(originally posted at Reepicheep's Coracle)
A friend and I had an argument. It started with a misunderstanding, which I escalated by making a snotty reply. I apologized for my nasty reply and started the communication process. After a few emails were exchanged, in which I explained my feelings, tried to get a grasp on his, and started groping around for a solution to heal our friendship and move on better than ever, he refused to talk about it anymore. He decided he isn't good at or comfortable with this kind of honest and personal communication and that he wasn't going to do it anymore.
This leaves our friendship at basically an acquaintanceship, since he's made it clear that we can't really talk about things that are important or difficult. This makes me super sad because he was a person I was really looking forward to knowing better over the years. I still feel angry (at least a little bit) and hurt because our situation never got resolved and never will be. Basically, as far as helping our relationship, this effort at communication was a big fail.
But I did what Jenn and I advise our class to do, when they want to know how to handle a person who doesn't want to communicate: I used a positive discipline tool card called Decide What You Will Do. The basic idea is that you cannot control other people; you cannot make them behave in the way you want, believe what you want, care about what you want. The only person whose behavior is really within my control is me. So, in a situation where the person I am communicating with is not responding the way I would like, all I can do is decide what I will do.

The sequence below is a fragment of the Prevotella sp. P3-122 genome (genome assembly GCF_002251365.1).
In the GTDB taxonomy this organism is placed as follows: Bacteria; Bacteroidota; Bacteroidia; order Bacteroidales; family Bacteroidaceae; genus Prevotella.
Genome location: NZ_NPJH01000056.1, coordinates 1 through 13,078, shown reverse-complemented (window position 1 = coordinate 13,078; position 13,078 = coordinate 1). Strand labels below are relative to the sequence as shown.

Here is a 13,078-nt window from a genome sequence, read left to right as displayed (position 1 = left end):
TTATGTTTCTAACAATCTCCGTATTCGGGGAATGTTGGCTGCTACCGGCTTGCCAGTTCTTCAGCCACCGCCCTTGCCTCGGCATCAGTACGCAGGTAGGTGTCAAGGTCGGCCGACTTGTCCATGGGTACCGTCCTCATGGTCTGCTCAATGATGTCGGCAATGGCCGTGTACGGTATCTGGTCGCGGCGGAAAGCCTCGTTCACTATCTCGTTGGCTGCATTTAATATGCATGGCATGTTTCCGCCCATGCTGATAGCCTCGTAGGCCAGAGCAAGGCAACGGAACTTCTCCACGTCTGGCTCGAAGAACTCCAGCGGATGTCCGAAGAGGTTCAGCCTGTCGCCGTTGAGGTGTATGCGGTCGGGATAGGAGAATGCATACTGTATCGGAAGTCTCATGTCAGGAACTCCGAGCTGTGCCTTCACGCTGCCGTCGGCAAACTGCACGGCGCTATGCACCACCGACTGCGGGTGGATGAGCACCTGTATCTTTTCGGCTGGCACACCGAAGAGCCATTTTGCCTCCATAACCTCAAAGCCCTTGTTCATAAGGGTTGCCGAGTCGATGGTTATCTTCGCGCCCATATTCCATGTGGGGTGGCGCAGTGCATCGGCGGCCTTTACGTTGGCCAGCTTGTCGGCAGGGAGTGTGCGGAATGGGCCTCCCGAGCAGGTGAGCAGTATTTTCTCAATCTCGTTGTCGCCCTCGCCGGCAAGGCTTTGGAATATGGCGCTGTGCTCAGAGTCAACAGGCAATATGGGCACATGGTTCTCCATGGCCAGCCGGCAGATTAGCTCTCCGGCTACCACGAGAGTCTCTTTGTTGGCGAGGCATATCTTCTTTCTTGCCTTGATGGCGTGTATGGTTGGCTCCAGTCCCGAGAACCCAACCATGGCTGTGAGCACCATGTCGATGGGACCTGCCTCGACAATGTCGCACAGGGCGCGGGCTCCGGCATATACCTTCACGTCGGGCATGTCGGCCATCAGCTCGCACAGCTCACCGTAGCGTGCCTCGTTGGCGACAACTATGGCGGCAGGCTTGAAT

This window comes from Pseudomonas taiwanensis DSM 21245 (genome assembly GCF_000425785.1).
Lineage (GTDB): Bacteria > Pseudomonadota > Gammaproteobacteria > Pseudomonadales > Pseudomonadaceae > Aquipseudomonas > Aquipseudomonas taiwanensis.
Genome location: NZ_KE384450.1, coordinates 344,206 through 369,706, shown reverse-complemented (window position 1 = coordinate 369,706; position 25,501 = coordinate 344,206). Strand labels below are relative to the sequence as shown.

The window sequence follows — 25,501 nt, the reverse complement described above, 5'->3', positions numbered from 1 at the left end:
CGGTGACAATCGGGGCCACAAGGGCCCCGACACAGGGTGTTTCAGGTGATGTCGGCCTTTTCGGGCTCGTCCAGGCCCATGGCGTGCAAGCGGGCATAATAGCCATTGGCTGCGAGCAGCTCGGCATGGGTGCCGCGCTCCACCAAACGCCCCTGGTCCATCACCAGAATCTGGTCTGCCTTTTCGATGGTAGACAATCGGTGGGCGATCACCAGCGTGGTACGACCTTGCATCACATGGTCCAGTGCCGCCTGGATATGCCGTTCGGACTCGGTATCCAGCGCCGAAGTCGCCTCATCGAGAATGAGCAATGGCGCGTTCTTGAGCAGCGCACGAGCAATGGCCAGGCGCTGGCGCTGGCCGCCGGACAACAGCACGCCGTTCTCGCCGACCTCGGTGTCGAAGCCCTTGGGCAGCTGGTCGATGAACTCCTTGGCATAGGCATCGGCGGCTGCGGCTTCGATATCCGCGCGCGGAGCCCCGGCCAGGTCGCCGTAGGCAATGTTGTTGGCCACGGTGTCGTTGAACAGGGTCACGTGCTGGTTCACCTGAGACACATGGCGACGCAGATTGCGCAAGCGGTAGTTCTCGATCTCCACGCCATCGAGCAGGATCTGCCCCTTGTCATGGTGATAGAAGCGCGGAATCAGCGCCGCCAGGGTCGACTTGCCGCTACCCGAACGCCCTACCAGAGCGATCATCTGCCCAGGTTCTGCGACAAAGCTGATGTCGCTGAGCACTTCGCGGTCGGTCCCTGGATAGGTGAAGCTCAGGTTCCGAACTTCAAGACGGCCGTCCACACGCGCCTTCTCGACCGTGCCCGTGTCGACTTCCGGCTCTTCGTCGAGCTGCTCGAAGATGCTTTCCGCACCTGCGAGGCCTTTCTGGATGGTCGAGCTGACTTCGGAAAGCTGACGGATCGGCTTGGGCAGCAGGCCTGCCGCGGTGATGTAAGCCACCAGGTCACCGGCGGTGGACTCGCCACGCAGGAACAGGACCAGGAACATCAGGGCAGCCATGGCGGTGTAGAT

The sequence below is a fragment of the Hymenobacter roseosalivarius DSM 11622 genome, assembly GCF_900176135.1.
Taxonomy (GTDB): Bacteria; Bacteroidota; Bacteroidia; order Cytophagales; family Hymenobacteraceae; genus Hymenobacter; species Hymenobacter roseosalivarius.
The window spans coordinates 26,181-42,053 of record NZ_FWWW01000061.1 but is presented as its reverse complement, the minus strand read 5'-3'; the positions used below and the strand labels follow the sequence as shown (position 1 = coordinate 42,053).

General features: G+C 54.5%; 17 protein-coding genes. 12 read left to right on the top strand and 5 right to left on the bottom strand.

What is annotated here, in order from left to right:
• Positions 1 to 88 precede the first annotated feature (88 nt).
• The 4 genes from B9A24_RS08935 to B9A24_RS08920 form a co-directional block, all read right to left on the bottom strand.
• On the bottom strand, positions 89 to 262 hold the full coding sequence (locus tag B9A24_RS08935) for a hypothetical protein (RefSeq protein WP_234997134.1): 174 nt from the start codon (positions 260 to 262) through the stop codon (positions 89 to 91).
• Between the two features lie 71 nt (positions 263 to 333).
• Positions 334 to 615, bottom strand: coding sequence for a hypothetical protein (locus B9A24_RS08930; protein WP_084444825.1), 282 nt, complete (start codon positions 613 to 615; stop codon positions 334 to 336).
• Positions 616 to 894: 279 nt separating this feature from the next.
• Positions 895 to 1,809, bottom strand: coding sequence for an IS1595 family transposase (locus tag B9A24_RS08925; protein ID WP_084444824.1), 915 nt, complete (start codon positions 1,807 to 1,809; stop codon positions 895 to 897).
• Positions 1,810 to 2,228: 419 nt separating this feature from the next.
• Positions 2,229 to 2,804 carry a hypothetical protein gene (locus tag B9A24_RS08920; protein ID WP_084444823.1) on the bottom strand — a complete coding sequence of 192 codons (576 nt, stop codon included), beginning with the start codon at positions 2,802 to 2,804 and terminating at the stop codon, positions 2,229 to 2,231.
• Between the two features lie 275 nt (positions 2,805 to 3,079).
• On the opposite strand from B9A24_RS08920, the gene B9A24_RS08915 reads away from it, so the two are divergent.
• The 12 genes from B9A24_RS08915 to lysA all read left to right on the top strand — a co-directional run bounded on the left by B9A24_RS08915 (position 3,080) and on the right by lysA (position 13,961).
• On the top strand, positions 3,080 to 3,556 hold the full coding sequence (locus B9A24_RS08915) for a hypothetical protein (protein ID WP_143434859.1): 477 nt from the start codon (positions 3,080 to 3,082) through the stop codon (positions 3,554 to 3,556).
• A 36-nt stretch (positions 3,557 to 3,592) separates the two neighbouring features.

In my situation, I decided that I will continue to communicate my feelings honestly and openly, though I wasn't getting back exactly what I would like. I decided that I would tell this person what I really needed, though I was unlikely to get it. I decided that I would work toward reconciliation and understanding as long as the other person was willing to talk. And when he was no longer willing to communicate, I decided how much contact I was willing to have with him and on what level our relationship can exist.
By communicating my apology and my feelings and my desire to work through the problem, I actually gained a lot. I practiced my communication skills in a hard emotional situation. I clarified for myself exactly what I was upset about and what my needs were and ways I had contributed to the problem. I identified another instance of a mistake I make reasonably often (letting my temper flare when I feel upset without getting all the facts), and I am working hard to fix it. I got new information about a person that I needed to know (if someone doesn't want to deal with issues, we probably shouldn't be friends). And I get to be proud of my attempts to be virtuous, to handle problems rationally, to express myself honestly, and to work toward integrating my beliefs and my actions.
So really, this communication was not a failure. As long as I strive for good communication, deciding to do the things that I know are right and carrying them out, the process has worked for me, even if it doesn't always work for the relationship. I have been successful with the only part of the process that is in my control.